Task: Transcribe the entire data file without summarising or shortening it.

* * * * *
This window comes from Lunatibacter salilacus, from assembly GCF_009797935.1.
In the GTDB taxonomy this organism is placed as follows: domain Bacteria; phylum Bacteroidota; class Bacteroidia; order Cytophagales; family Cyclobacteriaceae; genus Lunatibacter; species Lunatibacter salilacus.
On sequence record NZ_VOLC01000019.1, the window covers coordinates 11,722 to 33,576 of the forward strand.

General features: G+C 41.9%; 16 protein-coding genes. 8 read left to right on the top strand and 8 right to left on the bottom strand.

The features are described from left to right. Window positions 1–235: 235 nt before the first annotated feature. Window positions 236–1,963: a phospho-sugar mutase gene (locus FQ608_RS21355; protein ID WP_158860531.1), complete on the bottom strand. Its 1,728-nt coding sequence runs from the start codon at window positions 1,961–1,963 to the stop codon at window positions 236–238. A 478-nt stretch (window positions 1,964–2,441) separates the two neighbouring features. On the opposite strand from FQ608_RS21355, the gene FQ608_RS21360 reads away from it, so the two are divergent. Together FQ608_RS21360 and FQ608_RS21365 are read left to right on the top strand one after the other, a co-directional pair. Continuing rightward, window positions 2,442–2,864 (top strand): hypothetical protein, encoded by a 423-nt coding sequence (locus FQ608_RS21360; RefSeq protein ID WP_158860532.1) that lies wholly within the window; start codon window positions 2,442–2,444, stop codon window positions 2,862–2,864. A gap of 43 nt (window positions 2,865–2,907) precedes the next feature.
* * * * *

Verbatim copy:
This window comes from Lunatibacter salilacus, from assembly GCF_009797935.1.
In the GTDB taxonomy this organism is placed as follows: domain Bacteria; phylum Bacteroidota; class Bacteroidia; order Cytophagales; family Cyclobacteriaceae; genus Lunatibacter; species Lunatibacter salilacus.
On sequence record NZ_VOLC01000019.1, the window covers coordinates 11,722 to 33,576 of the forward strand.

General features: G+C 41.9%; 16 protein-coding genes. 8 read left to right on the top strand and 8 right to left on the bottom strand.

The features are described from left to right. Window positions 1–235: 235 nt before the first annotated feature. Window positions 236–1,963: a phospho-sugar mutase gene (locus FQ608_RS21355; protein ID WP_158860531.1), complete on the bottom strand. Its 1,728-nt coding sequence runs from the start codon at window positions 1,961–1,963 to the stop codon at window positions 236–238. A 478-nt stretch (window positions 1,964–2,441) separates the two neighbouring features. On the opposite strand from FQ608_RS21355, the gene FQ608_RS21360 reads away from it, so the two are divergent. Together FQ608_RS21360 and FQ608_RS21365 are read left to right on the top strand one after the other, a co-directional pair. Continuing rightward, window positions 2,442–2,864 (top strand): hypothetical protein, encoded by a 423-nt coding sequence (locus FQ608_RS21360; RefSeq protein ID WP_158860532.1) that lies wholly within the window; start codon window positions 2,442–2,444, stop codon window positions 2,862–2,864. A gap of 43 nt (window positions 2,865–2,907) precedes the next feature.